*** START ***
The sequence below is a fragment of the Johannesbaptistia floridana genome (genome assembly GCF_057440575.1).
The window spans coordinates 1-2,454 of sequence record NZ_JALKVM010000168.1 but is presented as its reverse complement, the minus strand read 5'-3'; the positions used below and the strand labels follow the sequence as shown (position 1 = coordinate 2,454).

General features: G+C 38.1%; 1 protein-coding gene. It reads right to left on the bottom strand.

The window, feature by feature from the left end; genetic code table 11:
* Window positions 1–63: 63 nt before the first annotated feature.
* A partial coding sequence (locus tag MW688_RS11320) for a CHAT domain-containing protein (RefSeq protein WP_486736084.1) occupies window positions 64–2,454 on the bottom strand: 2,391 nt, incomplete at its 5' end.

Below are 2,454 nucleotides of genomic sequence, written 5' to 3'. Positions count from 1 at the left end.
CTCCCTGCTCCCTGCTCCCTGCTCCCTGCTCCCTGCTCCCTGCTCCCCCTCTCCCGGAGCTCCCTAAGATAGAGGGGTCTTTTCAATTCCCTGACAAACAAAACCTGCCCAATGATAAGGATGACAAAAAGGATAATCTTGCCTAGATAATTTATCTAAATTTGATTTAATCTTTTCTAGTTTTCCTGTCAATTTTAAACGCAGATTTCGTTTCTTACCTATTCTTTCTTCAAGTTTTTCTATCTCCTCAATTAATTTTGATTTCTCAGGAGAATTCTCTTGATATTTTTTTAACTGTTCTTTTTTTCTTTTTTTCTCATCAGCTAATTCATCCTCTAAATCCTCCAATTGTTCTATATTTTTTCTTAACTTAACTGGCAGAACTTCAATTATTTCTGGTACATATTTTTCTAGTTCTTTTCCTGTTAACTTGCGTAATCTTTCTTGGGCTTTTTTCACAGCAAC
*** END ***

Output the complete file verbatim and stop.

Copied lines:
The sequence below is a fragment of the Johannesbaptistia floridana genome (genome assembly GCF_057440575.1).
The window spans coordinates 1-2,454 of sequence record NZ_JALKVM010000168.1 but is presented as its reverse complement, the minus strand read 5'-3'; the positions used below and the strand labels follow the sequence as shown (position 1 = coordinate 2,454).

General features: G+C 38.1%; 1 protein-coding gene. It reads right to left on the bottom strand.

The window, feature by feature from the left end; genetic code table 11:
* Window positions 1–63: 63 nt before the first annotated feature.
* A partial coding sequence (locus tag MW688_RS11320) for a CHAT domain-containing protein (RefSeq protein WP_486736084.1) occupies window positions 64–2,454 on the bottom strand: 2,391 nt, incomplete at its 5' end.

Below are 2,454 nucleotides of genomic sequence, written 5' to 3'. Positions count from 1 at the left end.
CTCCCTGCTCCCTGCTCCCTGCTCCCTGCTCCCTGCTCCCTGCTCCCCCTCTCCCGGAGCTCCCTAAGATAGAGGGGTCTTTTCAATTCCCTGACAAACAAAACCTGCCCAATGATAAGGATGACAAAAAGGATAATCTTGCCTAGATAATTTATCTAAATTTGATTTAATCTTTTCTAGTTTTCCTGTCAATTTTAAACGCAGATTTCGTTTCTTACCTATTCTTTCTTCAAGTTTTTCTATCTCCTCAATTAATTTTGATTTCTCAGGAGAATTCTCTTGATATTTTTTTAACTGTTCTTTTTTTCTTTTTTTCTCATCAGCTAATTCATCCTCTAAATCCTCCAATTGTTCTATATTTTTTCTTAACTTAACTGGCAGAACTTCAATTATTTCTGGTACATATTTTTCTAGTTCTTTTCCTGTTAACTTGCGTAATCTTTCTTGGGCTTTTTTCACAGCAAC